Board Begins Review of NASA’s Psyche Mission

On July 19, Psyche’s independent review board met for the first time.

The focus is on understanding technical issues that led to the delay, how the risk of delay was or was not understood and communicated within the project, as well as to those charged with oversight of the mission at JPL in a timely manner, and the work required to ensure that Psyche is ready for a potential future opportunity.

The board’s objectives are to:

  • Study any and all issues that contributed to the launch delay, including the lack of visibility of the problems to management, standing review board, technical authorities, etc. or through standard life cycle reviews.
  • Identify when the problems began arising, why there was a lack of visibility, and determine if there were missed opportunities to take action earlier to possibly prevent the launch delay or prevent shipping to KSC and preparations for launch.
  • Identify and raise other issues that might be crucial for mission success not yet recognized by the team.
  • Identify specific corrective actions to prevent future reoccurrence of identified issues both in the Psyche replan and in other missions.
  • Identify any additional technical work the board believes is required to be completed for launch readiness.
  • Identify lessons learned associated with the acquisition strategy of a commercial bus for future NASA deep space missions.

The board is expected to brief their findings to NASA and JPL leadership in late September.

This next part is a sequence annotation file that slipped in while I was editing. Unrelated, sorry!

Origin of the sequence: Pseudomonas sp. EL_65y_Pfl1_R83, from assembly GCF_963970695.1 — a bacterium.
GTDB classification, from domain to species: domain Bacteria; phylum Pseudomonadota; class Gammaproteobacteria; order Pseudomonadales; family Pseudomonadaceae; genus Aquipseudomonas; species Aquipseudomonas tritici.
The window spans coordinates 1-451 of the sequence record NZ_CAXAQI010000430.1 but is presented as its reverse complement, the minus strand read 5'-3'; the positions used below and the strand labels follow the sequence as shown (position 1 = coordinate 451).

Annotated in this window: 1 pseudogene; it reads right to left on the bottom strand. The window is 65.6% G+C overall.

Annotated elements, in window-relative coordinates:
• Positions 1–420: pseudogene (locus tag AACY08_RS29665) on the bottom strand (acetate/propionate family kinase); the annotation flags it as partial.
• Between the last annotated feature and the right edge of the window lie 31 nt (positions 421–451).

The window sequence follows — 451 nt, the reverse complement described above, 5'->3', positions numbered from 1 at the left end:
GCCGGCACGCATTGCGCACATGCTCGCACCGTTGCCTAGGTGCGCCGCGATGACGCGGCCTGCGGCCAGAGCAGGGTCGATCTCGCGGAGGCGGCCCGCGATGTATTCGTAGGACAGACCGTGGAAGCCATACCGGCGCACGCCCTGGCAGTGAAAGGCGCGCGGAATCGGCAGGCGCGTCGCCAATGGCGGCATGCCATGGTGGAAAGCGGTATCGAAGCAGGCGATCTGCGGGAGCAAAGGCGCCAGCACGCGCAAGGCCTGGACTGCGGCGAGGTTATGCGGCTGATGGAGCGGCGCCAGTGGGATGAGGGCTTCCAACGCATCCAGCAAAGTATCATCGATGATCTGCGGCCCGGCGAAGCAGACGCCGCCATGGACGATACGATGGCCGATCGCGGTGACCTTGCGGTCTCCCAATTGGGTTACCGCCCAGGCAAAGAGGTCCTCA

NASA Begins Psyche Mission Review

NASA’s Science Mission Directorate and the Jet Propulsion Laboratory have commissioned an independent review to examine project and institutional issues that led to the Psyche mission missing its planned 2022 launch opportunity, and to review the mission’s path forward. The 15-member review board will be chaired by retired NASA official Tom Young and is slated to begin work on July 19. The review will study factors of workforce environment, culture, communication, schedule, and both technical and programmatic risks. Results of this study will help inform a continuation/ termination review for the mission, as well as provide NASA and JPL with actionable information to reduce risk for other missions. The board is expected to brief their findings to NASA and JPL leadership in late September.

Psyche Mission Update

This illustration, updated in April 2022, depicts NASA’s Psyche spacecraft. The Psyche mission will explore a metal-rich asteroid of the same name that lies in the main asteroid belt between Mars and Jupiter. The spacecraft will orbit the asteroid – also shown in this illustration – for nearly two years to investigate its composition. Credit: NASA/JPL-Caltech/ASU

NASA’s Psyche mission team continues to assess ongoing issues with the spacecraft’s flight software. The team is evaluating its ability to meet a schedule to launch in 2022 – the current launch period is Sept. 20 to Oct. 11. If it is determined that launch in 2022 is not possible, a full range of actions for how to proceed will be considered.

NASA’s Psyche Mission Launch Update